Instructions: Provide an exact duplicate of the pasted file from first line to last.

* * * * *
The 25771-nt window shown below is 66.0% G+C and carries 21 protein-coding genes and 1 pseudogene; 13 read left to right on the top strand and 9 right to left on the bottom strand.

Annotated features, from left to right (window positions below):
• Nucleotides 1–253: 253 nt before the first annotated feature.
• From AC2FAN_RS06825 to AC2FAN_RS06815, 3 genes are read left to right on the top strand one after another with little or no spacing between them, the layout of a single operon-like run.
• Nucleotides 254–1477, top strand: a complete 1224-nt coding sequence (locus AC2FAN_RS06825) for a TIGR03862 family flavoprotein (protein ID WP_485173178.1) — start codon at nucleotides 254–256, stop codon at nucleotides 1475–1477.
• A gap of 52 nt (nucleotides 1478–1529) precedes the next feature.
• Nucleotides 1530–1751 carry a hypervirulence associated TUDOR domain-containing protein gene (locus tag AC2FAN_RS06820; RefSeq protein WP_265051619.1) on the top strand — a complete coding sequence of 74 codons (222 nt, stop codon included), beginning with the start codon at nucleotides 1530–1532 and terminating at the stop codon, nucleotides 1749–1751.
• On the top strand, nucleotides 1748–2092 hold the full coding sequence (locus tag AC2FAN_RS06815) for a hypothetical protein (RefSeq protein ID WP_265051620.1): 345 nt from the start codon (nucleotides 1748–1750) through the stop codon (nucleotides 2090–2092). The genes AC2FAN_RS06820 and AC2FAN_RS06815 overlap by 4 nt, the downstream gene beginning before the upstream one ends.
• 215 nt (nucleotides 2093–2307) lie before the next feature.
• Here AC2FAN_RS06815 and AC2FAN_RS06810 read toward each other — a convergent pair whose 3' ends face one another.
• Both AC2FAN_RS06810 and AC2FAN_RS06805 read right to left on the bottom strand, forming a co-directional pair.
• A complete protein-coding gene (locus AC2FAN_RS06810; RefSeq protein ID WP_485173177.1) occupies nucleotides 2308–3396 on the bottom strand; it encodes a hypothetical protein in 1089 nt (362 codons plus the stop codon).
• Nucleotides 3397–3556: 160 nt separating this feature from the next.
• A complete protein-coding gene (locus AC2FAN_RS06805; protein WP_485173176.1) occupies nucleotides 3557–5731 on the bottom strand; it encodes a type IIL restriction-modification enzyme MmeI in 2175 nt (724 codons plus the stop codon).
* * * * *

The 25771-nt window shown below is 66.0% G+C and carries 21 protein-coding genes and 1 pseudogene; 13 read left to right on the top strand and 9 right to left on the bottom strand.

Annotated features, from left to right (window positions below):
• Nucleotides 1–253: 253 nt before the first annotated feature.
• From AC2FAN_RS06825 to AC2FAN_RS06815, 3 genes are read left to right on the top strand one after another with little or no spacing between them, the layout of a single operon-like run.
• Nucleotides 254–1477, top strand: a complete 1224-nt coding sequence (locus AC2FAN_RS06825) for a TIGR03862 family flavoprotein (protein ID WP_485173178.1) — start codon at nucleotides 254–256, stop codon at nucleotides 1475–1477.
• A gap of 52 nt (nucleotides 1478–1529) precedes the next feature.
• Nucleotides 1530–1751 carry a hypervirulence associated TUDOR domain-containing protein gene (locus tag AC2FAN_RS06820; RefSeq protein WP_265051619.1) on the top strand — a complete coding sequence of 74 codons (222 nt, stop codon included), beginning with the start codon at nucleotides 1530–1532 and terminating at the stop codon, nucleotides 1749–1751.
• On the top strand, nucleotides 1748–2092 hold the full coding sequence (locus tag AC2FAN_RS06815) for a hypothetical protein (RefSeq protein ID WP_265051620.1): 345 nt from the start codon (nucleotides 1748–1750) through the stop codon (nucleotides 2090–2092). The genes AC2FAN_RS06820 and AC2FAN_RS06815 overlap by 4 nt, the downstream gene beginning before the upstream one ends.
• 215 nt (nucleotides 2093–2307) lie before the next feature.
• Here AC2FAN_RS06815 and AC2FAN_RS06810 read toward each other — a convergent pair whose 3' ends face one another.
• Both AC2FAN_RS06810 and AC2FAN_RS06805 read right to left on the bottom strand, forming a co-directional pair.
• A complete protein-coding gene (locus AC2FAN_RS06810; RefSeq protein ID WP_485173177.1) occupies nucleotides 2308–3396 on the bottom strand; it encodes a hypothetical protein in 1089 nt (362 codons plus the stop codon).
• Nucleotides 3397–3556: 160 nt separating this feature from the next.
• A complete protein-coding gene (locus AC2FAN_RS06805; protein WP_485173176.1) occupies nucleotides 3557–5731 on the bottom strand; it encodes a type IIL restriction-modification enzyme MmeI in 2175 nt (724 codons plus the stop codon).